An Essential Guide for a Handicap Bathroom Remodel and a Walk-in Shower
Planning Your Accessible Bathroom(s)
What’s needed to make a bathroom disability accessible?
- A bathroom to use while remodeling is underway
- A budget for remodeling projects
- Advice from handicap accessible contractors who understand universal design and what can be done to help you reach the level of accessibility you need
- A vision of what your ideal finished product will look like.
How can you build a handicap bathroom?
- Widening each doorway to allow for the passage of a wheelchair or walker
- Adding grab bars near the toilet, shower, or tub to make getting out of or onto certain surfaces easier for those using the facilities. You may also wish to build a curbless shower so that stepping in and out is safer for those using it.
- Raising the toilet seat to make sitting down easier
- Smoothing out the transition between bathroom flooring and bedroom/hallway flooring
- Lowering shelves and other storage areas
- Converting a bathtub into a walk-in shower
- Making changes to the lighting, flooring, or other accessories that may affect your ability to navigate and use the bathroom. For example, lowering cabinets, installing brighter lights, and painting over the walls for lighter white walls can make it easier for users to see and use things in your bathroom.
What are some options for Accessible Bathroom Designs?
How big should a Handicap Bathroom be?
- 30 inches by 48 inches from the door to the sink
- At least 60 inches around the side and 56 inches from the rear so a wheelchair can turn around with ease
How Wide Should The Bathroom Door Be?
What is required for Bathroom Handrails and grab bars?
Walk-in Shower FAQs
What Is A Walk-in Shower?
How can you build one?
Depending on the design you currently have, you may be able to make simple adjustments to create an accessible shower. Many people remove their current model and install a kit that works for their handicap bathroom. If you have a tub in your current bathroom, a remodeling contractor can remove the tub and install a walk-in shower.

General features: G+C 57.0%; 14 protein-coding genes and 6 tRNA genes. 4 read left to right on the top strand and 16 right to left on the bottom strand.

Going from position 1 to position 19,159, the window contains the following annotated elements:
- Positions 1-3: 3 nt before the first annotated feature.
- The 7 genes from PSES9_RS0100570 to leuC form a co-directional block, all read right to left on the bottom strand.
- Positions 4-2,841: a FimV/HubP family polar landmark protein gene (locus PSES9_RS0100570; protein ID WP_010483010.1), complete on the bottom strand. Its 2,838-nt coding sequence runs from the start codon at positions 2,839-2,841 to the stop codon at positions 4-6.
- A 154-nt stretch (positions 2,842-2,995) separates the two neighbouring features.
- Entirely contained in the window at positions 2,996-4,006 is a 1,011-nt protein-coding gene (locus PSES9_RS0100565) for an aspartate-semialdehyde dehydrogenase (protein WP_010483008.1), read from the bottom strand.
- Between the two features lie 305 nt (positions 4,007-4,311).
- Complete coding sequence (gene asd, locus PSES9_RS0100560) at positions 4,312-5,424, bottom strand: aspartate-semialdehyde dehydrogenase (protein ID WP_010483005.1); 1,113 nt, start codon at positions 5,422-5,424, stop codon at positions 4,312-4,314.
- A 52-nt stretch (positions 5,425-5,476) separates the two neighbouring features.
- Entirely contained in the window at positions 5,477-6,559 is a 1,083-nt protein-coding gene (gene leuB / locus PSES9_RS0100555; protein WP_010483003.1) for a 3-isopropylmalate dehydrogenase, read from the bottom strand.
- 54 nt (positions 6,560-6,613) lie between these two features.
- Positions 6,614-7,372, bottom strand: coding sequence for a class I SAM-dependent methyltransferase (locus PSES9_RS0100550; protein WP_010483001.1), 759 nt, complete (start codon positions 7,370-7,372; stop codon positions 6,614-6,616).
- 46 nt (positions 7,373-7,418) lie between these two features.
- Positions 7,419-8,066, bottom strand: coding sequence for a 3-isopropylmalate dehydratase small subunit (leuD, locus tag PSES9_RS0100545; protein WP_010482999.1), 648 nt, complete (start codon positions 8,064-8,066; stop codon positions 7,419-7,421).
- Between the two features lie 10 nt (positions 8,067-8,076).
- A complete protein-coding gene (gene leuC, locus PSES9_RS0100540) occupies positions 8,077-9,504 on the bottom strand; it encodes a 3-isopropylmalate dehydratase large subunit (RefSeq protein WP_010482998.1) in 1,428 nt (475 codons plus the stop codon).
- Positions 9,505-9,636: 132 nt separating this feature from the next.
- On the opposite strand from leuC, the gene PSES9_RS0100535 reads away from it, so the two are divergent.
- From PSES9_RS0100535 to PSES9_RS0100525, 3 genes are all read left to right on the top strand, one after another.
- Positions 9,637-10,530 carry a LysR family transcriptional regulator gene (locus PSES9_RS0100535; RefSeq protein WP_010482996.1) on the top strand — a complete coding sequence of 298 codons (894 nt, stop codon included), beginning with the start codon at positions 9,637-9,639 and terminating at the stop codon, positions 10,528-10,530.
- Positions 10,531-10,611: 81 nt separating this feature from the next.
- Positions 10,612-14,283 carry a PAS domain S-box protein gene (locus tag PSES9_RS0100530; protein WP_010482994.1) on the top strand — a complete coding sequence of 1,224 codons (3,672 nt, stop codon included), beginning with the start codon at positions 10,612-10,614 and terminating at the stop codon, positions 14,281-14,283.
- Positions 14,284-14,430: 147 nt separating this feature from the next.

What Are Some Options For Walk-in Designs?
- Install a glass wall to seal off the third side
- Install a curtain rod and shower curtain if that is accessible for those in the house (although we recommend the glass instead)
- Build a shelf that blocks the floor from the rest of the bathroom but leaves an open space for access and storage
- Add a shower seat
- Add an accessible showerhead and a faucet that can be reached from a seated position – a handheld showerhead is generally a good option
- For added luxury, consider soap dispensers for easy access to your bath products. You can always look for design inspiration online or use a service like Houzz to help you figure out what the best design for your home will be.
What materials are used to waterproof the floor?
How do you clean a walk-in?
Cost of Remodeling to a Handicap Bathroom and Resources
How much does it cost to build a bathroom for aging in place?
How much does a walk-in shower cost to install?
If you are buying a walk-in kit, expect to pay between $800 and $2,500. Costs will vary depending on whether you want to install tile, waterproofing material, or additional storage.
Will Medicare pay for a handicap bathroom remodel?
What specialists can help me begin this remodel?
Seek out a contractor who is also a Certified Aging in Place Specialist. They can help you adapt your bathroom based on universal design concepts and regulations, among other necessary guidelines.
What It Means to Hire a Certified Aging in Place Specialist (CAPS)
Why Would I Choose A Plan Based On Universal Design?
Aren’t American with Disabilities Act guidelines actually for public places?
What are some of the most common ways you incorporate ADA requirements?
- Doors with lever handles (levers instead of knobs) that require no more than 5 pounds of force to open
- Each doorway designed to be wider than normal to allow enough room for passage by a wheelchair user
- Enough clear floor space to provide accessible routes for a wheelchair user throughout a dwelling
- Light switches, electrical outlets, thermostats, etc. placed so that they are accessible by all
- Countertops 38 inches or lower, counter edge protectors less than 2 inches, and, under a built-in vanity, knee clearance is 17 inches minimum
Should I plan for another remodel in the future to specifically address aging, too?
- Provide support services to secure and maintain maximum independence and dignity in a home environment
- Remove barriers — both individual and social — to economic and personal independence
- Play a small part in providing a continuum of care to aging adults